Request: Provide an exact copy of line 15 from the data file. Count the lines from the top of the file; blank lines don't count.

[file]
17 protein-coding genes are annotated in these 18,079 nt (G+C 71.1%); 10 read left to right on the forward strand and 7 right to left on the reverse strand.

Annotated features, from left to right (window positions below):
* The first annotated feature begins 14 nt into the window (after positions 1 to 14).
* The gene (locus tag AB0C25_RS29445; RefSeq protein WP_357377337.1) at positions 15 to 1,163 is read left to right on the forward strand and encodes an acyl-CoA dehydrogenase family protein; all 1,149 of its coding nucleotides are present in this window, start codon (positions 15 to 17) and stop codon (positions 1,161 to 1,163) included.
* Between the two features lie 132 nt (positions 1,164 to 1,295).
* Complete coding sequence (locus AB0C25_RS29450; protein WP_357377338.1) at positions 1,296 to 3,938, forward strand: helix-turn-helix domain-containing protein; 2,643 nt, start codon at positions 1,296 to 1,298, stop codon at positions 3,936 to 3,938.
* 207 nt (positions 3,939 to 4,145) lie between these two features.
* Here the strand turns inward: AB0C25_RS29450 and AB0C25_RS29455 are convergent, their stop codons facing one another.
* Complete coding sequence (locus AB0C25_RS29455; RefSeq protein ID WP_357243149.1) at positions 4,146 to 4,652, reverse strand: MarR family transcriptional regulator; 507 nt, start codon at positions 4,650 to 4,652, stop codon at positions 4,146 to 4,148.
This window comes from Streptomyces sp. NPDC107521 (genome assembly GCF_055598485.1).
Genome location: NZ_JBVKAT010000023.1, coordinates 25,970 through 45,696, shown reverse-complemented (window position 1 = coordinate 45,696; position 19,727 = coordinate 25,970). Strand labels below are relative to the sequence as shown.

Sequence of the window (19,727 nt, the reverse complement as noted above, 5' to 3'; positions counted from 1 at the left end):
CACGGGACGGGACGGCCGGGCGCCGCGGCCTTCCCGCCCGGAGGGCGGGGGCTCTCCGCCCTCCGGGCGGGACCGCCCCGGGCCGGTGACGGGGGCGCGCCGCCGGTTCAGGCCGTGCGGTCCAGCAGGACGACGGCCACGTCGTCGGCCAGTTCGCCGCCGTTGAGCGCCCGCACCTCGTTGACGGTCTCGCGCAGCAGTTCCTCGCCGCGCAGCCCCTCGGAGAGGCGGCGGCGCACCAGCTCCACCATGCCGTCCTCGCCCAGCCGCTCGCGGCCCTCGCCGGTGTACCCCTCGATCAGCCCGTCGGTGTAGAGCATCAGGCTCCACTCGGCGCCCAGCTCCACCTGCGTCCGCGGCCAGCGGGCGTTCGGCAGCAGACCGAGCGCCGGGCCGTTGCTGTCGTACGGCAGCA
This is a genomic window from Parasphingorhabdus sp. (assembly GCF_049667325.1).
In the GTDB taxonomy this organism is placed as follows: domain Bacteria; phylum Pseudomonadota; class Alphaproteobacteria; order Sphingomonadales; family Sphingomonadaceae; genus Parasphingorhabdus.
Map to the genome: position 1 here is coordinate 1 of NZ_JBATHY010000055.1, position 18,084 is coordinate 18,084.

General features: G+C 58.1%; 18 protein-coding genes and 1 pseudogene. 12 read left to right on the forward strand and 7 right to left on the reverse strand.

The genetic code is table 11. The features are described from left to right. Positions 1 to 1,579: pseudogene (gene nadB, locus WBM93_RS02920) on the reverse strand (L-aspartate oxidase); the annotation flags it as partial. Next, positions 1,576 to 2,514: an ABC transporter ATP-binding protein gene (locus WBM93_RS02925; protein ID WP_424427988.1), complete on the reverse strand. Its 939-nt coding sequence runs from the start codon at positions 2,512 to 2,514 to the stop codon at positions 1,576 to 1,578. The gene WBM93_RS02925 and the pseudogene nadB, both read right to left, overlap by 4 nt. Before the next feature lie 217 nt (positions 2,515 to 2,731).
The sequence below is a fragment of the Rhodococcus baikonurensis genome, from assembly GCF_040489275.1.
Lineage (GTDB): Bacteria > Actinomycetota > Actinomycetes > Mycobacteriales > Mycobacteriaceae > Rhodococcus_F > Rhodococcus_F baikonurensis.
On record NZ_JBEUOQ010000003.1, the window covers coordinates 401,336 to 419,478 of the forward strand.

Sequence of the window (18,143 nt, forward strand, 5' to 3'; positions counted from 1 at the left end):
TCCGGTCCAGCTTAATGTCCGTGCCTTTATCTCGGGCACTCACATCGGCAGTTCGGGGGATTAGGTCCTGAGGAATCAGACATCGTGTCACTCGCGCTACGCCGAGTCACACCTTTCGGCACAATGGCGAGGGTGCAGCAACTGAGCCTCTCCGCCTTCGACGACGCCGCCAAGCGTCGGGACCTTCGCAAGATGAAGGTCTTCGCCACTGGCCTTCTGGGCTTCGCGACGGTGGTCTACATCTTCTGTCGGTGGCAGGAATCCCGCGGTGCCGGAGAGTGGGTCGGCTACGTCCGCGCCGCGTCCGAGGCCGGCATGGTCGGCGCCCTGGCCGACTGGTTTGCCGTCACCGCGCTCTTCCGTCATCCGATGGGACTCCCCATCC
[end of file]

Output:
In the GTDB taxonomy this organism is placed as follows: domain Bacteria; phylum Pseudomonadota; class Alphaproteobacteria; order Sphingomonadales; family Sphingomonadaceae; genus Parasphingorhabdus.